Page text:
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10.02 Superficial Finger Tip Avulsion


Presentation

The mechanisms of injury can be a knife, a meat slicer, a closing door, or a falling manhole cover, or spinning fan blades, or turning gears. Depending on the angle of the amputation, varying degrees of tissue loss will occur from the volar pad, or finger tip.

What to do:

What not to do:

Discussion:

The finger tip, being the most distal portion of the hand, is the most susceptible to injury, and thus the most often injured part. Treating small and medium-sized finger tip amputations without grafting is becoming increasingly popular. Allowing repair by wound contracture may leave the patient with as good a result and possibly better sensation, without the discomfort or minor disfigurement of taking a split thickness graft. On the other hand, covering the site with a graft may give the patient a more useful and less sensitive fingertip within a shorter period of time. Unlike the full- thickness graft, a thin split-thickness graft will allow wound contracture and thereby allow for skin with normal sensitivity to be drawn over the end of the finger. The full- thickness graft, on the other hand, will give an early, tough cover which is insensitive but has a more normal appearance. The technique followed should be determined by the nature of the wound as well as the special occupational and emotional needs of the patient. Explain these options to the patient, who can help decide your course of action.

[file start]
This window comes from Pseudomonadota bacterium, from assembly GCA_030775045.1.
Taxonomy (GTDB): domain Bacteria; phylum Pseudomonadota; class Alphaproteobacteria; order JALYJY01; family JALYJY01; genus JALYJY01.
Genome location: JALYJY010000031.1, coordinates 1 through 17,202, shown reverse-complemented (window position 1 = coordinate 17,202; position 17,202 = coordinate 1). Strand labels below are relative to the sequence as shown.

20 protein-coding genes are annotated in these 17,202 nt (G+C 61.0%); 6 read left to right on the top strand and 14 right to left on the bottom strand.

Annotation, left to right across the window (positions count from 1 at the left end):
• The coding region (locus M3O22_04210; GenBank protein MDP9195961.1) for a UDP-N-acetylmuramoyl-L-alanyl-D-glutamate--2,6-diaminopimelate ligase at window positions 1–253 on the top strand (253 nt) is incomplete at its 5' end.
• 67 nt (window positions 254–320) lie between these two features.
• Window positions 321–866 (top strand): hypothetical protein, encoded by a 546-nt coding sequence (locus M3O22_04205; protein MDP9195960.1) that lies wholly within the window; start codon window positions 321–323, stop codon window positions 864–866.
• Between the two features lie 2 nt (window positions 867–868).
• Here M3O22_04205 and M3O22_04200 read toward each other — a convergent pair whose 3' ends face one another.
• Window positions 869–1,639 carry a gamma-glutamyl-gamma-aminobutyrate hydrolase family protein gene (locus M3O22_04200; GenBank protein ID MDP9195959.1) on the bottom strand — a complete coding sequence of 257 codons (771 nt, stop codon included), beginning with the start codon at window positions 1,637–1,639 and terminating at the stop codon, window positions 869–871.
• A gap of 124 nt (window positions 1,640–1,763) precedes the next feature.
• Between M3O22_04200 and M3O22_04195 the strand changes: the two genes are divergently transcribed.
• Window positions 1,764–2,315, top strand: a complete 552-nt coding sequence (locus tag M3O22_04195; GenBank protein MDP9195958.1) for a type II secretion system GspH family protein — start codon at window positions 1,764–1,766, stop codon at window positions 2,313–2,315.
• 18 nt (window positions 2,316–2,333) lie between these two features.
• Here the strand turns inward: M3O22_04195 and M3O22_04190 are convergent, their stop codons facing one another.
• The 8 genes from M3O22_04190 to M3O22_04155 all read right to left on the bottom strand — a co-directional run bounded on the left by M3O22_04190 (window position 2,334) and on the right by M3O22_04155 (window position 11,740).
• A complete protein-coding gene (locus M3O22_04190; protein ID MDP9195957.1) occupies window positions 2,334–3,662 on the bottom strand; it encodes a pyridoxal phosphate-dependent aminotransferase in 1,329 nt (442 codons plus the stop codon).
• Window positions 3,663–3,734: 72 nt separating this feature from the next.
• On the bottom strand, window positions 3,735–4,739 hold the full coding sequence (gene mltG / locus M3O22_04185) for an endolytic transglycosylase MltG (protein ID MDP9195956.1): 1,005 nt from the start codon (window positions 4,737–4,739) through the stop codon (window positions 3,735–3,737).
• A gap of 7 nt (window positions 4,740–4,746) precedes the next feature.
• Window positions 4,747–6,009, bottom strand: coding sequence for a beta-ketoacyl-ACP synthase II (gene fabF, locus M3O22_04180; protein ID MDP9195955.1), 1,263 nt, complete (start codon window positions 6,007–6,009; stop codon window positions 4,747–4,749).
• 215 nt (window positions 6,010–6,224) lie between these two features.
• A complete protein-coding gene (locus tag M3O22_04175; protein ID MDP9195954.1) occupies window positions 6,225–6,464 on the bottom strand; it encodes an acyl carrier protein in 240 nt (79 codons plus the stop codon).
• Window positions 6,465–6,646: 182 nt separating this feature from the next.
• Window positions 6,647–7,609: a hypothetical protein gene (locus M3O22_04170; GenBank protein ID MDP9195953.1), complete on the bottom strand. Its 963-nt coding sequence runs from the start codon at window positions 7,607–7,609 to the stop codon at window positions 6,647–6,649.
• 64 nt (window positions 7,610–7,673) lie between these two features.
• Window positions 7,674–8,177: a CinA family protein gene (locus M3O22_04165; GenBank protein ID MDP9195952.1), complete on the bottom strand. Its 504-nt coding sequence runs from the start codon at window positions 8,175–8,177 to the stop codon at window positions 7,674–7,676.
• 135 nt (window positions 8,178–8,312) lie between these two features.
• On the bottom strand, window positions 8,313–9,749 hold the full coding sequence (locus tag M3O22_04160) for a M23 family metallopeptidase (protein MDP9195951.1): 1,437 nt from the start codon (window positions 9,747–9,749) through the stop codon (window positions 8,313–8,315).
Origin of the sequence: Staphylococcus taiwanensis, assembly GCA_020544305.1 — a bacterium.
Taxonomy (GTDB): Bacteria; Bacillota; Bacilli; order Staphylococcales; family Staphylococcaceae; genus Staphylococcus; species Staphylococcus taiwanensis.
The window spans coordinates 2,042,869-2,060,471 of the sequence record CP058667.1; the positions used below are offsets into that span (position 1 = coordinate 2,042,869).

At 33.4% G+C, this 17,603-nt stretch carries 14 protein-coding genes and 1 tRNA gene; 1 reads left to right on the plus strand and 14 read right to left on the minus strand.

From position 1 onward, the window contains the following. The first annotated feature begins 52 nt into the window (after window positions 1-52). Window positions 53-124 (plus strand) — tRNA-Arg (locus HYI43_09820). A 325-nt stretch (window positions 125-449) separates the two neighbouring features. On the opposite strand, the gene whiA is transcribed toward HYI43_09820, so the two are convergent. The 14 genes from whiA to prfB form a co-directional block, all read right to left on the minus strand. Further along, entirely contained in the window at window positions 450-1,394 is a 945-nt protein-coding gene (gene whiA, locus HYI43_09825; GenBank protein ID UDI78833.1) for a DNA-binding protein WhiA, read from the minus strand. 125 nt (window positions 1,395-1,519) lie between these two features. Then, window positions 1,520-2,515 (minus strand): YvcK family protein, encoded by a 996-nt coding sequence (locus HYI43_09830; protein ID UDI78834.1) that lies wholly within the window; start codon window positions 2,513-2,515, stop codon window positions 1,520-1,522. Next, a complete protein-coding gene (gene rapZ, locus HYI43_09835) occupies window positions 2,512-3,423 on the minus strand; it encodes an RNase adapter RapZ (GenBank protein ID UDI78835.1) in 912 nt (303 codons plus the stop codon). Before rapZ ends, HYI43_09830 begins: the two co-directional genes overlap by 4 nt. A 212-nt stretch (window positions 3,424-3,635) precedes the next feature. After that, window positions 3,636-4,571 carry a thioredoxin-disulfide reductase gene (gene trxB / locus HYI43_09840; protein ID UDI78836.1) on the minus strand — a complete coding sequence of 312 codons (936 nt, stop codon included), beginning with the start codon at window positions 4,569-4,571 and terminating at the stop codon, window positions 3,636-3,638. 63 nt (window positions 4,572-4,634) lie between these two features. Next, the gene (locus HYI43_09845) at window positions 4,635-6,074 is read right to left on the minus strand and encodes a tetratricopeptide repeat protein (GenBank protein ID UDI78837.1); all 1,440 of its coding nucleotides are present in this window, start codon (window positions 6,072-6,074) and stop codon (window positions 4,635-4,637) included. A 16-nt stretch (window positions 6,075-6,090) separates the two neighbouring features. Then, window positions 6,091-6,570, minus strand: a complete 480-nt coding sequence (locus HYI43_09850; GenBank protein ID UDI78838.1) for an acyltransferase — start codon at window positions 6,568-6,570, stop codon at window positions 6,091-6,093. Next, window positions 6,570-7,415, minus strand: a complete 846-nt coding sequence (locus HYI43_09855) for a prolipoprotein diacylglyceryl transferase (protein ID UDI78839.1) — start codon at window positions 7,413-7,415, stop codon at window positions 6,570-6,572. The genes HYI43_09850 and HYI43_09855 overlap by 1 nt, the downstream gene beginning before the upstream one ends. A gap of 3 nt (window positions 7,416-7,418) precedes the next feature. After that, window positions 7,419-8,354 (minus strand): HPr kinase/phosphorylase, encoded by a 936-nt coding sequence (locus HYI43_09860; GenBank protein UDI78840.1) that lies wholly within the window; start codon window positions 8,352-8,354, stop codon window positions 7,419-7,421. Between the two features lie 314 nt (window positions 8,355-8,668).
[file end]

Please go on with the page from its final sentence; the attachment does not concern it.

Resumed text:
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from Buttaravoli & Stair: COMMON SIMPLE EMERGENCIES
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Craig Feied, MD
Mark Smith, MD
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